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Creating a Character Chart for the Secret Garden: Middle School Lesson

written by: Pam Cannon • edited by: Patricia Gable • updated: 4/5/2012

By creating character charts for The Secret Garden your students will be able to observe the tremendous changes in each of the principal characters. Use a variety of charts to make these observations.

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    Charting the Characters

    "The Secret Garden" is a much loved book that is driven in part by the rich characterization of the principal protagonists. In order for students to fully understand how the characters change over the course of the book it is important to character chart The Secret Garden and observe, first hand, how this takes place, and to recognize the importance of character development within the story.

    After an initial reading for enjoyment, and the general sense of the story, encourage students to make notes of the words and phrases that are used to describe each of the main characters. For example: on the first page of the story we are given a clue to Mary Lennox' character, " the most disagreeable-looking child ever seen" (page 5) Continue to make notes throughout Chapter One and a picture will emerge of an ill-tempered, demanding, disagreeable child.

    Repeat this process for Dickon who is introduced in Chapter Two. What words are used to describe him?

    Colin does not appear until Chapter Six but the reader quickly recognizes his whiny, demanding character.

    Discuss with students that sometimes the author uses direct facts about the characters, and sometimes does not tell the reader directly, but we find out through the character's actions or words. These are called inferred characteristics. For example the reader knows that Colin is used to being in control and nobody questioning his actions - on page 61"..the doctor did not look pleased, but it was quite plain that he dared not oppose his patient."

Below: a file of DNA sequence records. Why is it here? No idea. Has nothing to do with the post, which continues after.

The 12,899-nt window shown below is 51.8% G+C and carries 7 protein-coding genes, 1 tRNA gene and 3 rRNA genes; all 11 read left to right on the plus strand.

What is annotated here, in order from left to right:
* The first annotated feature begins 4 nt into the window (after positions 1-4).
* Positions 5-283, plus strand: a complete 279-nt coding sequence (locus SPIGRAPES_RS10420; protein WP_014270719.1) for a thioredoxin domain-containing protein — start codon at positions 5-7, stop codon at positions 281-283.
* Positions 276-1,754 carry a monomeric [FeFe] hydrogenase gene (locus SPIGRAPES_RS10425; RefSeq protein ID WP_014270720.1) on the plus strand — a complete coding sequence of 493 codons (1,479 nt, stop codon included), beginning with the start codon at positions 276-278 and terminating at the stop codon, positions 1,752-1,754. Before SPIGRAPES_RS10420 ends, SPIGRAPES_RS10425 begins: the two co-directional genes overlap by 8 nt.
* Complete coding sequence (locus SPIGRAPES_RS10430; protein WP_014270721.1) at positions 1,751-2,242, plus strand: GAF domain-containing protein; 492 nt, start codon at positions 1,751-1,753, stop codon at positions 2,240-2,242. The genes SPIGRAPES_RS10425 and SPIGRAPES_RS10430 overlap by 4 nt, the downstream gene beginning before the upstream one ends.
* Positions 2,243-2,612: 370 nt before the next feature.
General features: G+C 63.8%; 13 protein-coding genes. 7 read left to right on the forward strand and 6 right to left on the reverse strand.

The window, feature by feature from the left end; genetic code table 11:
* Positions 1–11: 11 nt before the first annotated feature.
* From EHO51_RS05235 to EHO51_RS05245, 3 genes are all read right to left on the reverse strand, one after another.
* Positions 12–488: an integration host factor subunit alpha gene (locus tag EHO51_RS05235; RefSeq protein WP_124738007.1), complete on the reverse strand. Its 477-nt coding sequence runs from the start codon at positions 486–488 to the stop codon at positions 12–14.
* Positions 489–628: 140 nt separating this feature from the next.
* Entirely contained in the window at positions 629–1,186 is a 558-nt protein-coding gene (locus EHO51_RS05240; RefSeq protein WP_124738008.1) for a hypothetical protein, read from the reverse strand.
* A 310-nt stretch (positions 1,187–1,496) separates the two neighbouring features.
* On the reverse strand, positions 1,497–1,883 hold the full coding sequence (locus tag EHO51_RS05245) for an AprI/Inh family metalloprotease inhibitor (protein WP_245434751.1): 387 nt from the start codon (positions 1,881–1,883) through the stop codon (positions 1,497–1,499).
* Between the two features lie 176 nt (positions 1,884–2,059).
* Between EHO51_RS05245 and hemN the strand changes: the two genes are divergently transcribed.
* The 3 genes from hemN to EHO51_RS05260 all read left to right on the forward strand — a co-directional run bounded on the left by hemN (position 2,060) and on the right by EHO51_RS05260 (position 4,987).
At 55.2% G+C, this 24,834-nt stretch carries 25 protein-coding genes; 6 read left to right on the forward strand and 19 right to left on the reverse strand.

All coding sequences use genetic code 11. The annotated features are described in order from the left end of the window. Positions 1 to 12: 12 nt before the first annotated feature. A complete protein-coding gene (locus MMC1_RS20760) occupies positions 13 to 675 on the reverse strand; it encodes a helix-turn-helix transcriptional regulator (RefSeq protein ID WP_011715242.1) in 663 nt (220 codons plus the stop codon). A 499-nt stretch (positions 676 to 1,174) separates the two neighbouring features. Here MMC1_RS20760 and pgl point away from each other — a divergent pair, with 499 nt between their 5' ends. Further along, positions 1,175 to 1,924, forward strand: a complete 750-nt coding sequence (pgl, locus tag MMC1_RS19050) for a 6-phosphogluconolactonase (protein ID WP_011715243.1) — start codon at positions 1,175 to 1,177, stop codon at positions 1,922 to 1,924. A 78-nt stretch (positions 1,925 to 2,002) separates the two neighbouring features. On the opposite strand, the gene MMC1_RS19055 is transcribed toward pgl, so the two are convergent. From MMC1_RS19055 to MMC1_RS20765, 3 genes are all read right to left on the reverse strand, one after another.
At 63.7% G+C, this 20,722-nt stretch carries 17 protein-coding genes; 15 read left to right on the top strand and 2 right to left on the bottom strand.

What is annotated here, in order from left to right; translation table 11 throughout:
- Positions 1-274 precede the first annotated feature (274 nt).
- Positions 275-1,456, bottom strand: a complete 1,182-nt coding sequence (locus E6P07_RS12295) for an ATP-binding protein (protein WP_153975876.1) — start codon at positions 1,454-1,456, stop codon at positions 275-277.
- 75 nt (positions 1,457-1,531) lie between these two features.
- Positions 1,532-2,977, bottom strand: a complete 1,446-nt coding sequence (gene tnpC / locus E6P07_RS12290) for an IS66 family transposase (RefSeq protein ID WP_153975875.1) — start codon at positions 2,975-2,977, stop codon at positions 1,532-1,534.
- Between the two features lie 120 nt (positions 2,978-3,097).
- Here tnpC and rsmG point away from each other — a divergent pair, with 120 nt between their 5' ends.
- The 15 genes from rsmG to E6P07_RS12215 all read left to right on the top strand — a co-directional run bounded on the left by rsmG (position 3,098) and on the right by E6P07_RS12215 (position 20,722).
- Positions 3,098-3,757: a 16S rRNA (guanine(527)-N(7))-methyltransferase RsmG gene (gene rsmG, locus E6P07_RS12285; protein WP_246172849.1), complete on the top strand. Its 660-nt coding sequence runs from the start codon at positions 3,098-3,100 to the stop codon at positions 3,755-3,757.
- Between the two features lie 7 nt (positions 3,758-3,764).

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    Traits to Chart

    Other information to gather about each of the characters is their physical appearance.

    Male or female?

    Age?

    Size?

    Color of hair?

    Color of eyes.

    Type of dress.

    How does the person move?

    Any unique quirks?

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    Ideas for Charting

    In "The Secret Garden" the characters change so drastically over the course of the story that it would be beneficial to make two charts for each of them. One showing their personality and traits at the beginning of the book and one showing their personality and traits at the end of the book.

    To download a character web click here. In each section of the web print a word to describe the character.

    To demonstrate the similarities and differences between Mary and Colin invite the students to create a Venn diagram. Do their upbringings and environment reflect their personalities? To download a Venn diagram click here

    Invite students to make large drawings of each of the characters.They should have a front view and a back view. On the front of the drawing print the characteristics and traits of the person as the story ends. On the back print the characteristics and traits of the person at the beginning of the story - this implies looking back.

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    Evaluation and Assessment

    Invite students to share their character charts with the class and explain their findings. Discuss which method shows the character development best.

    Did the students identify the characteristics of each character and show how they changed over the course of the story?

    Did the students distinguish between factual and inferred traits in the characters?

    Students will see that, as they do a character chart, "The Secret Garden" will become a more meaningful book. The students may learn to apply the chart techniques on their own for other novels being studied.